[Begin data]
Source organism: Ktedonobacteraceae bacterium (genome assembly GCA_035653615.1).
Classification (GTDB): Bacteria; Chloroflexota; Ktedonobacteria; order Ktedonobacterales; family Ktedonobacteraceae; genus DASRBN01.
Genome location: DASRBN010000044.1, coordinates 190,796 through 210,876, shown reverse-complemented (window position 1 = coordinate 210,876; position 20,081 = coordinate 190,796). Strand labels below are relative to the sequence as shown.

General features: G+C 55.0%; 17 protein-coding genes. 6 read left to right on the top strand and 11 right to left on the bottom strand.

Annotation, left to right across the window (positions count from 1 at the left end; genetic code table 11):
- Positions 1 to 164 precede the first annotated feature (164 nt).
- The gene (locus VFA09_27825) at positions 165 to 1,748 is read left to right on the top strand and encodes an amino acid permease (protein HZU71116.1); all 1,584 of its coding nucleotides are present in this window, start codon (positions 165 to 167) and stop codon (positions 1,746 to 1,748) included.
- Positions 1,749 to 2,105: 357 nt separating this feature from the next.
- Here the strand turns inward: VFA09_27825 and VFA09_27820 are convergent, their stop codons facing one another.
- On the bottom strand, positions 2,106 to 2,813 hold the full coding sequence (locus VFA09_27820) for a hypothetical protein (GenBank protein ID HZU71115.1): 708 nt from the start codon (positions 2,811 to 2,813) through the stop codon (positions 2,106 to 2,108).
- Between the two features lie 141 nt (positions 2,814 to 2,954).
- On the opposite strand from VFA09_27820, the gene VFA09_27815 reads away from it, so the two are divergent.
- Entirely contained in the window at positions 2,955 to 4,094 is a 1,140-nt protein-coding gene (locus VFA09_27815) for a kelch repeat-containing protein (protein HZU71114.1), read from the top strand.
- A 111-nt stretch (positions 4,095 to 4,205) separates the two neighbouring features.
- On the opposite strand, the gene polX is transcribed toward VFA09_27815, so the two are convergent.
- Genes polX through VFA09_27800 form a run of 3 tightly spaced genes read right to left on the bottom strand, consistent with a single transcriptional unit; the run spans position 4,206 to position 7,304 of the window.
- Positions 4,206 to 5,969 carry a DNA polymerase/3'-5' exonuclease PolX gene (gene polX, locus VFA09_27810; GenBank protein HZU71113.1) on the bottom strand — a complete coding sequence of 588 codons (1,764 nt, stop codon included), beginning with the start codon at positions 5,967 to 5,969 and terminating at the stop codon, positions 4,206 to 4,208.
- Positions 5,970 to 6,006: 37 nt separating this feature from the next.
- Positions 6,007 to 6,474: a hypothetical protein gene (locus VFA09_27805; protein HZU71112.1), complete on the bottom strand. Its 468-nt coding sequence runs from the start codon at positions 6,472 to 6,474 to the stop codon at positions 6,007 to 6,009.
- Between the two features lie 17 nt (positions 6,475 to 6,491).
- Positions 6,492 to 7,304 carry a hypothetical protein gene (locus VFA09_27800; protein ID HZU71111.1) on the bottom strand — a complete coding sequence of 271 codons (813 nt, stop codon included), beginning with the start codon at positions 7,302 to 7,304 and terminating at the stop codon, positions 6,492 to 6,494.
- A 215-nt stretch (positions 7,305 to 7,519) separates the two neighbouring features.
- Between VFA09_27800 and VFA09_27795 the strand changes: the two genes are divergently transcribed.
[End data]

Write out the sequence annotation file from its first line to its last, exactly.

Source organism: Ktedonobacteraceae bacterium (genome assembly GCA_035653615.1).
Classification (GTDB): Bacteria; Chloroflexota; Ktedonobacteria; order Ktedonobacterales; family Ktedonobacteraceae; genus DASRBN01.
Genome location: DASRBN010000044.1, coordinates 190,796 through 210,876, shown reverse-complemented (window position 1 = coordinate 210,876; position 20,081 = coordinate 190,796). Strand labels below are relative to the sequence as shown.

General features: G+C 55.0%; 17 protein-coding genes. 6 read left to right on the top strand and 11 right to left on the bottom strand.

Annotation, left to right across the window (positions count from 1 at the left end; genetic code table 11):
- Positions 1 to 164 precede the first annotated feature (164 nt).
- The gene (locus VFA09_27825) at positions 165 to 1,748 is read left to right on the top strand and encodes an amino acid permease (protein HZU71116.1); all 1,584 of its coding nucleotides are present in this window, start codon (positions 165 to 167) and stop codon (positions 1,746 to 1,748) included.
- Positions 1,749 to 2,105: 357 nt separating this feature from the next.
- Here the strand turns inward: VFA09_27825 and VFA09_27820 are convergent, their stop codons facing one another.
- On the bottom strand, positions 2,106 to 2,813 hold the full coding sequence (locus VFA09_27820) for a hypothetical protein (GenBank protein ID HZU71115.1): 708 nt from the start codon (positions 2,811 to 2,813) through the stop codon (positions 2,106 to 2,108).
- Between the two features lie 141 nt (positions 2,814 to 2,954).
- On the opposite strand from VFA09_27820, the gene VFA09_27815 reads away from it, so the two are divergent.
- Entirely contained in the window at positions 2,955 to 4,094 is a 1,140-nt protein-coding gene (locus VFA09_27815) for a kelch repeat-containing protein (protein HZU71114.1), read from the top strand.
- A 111-nt stretch (positions 4,095 to 4,205) separates the two neighbouring features.
- On the opposite strand, the gene polX is transcribed toward VFA09_27815, so the two are convergent.
- Genes polX through VFA09_27800 form a run of 3 tightly spaced genes read right to left on the bottom strand, consistent with a single transcriptional unit; the run spans position 4,206 to position 7,304 of the window.
- Positions 4,206 to 5,969 carry a DNA polymerase/3'-5' exonuclease PolX gene (gene polX, locus VFA09_27810; GenBank protein HZU71113.1) on the bottom strand — a complete coding sequence of 588 codons (1,764 nt, stop codon included), beginning with the start codon at positions 5,967 to 5,969 and terminating at the stop codon, positions 4,206 to 4,208.
- Positions 5,970 to 6,006: 37 nt separating this feature from the next.
- Positions 6,007 to 6,474: a hypothetical protein gene (locus VFA09_27805; protein HZU71112.1), complete on the bottom strand. Its 468-nt coding sequence runs from the start codon at positions 6,472 to 6,474 to the stop codon at positions 6,007 to 6,009.
- Between the two features lie 17 nt (positions 6,475 to 6,491).
- Positions 6,492 to 7,304 carry a hypothetical protein gene (locus VFA09_27800; protein ID HZU71111.1) on the bottom strand — a complete coding sequence of 271 codons (813 nt, stop codon included), beginning with the start codon at positions 7,302 to 7,304 and terminating at the stop codon, positions 6,492 to 6,494.
- A 215-nt stretch (positions 7,305 to 7,519) separates the two neighbouring features.
- Between VFA09_27800 and VFA09_27795 the strand changes: the two genes are divergently transcribed.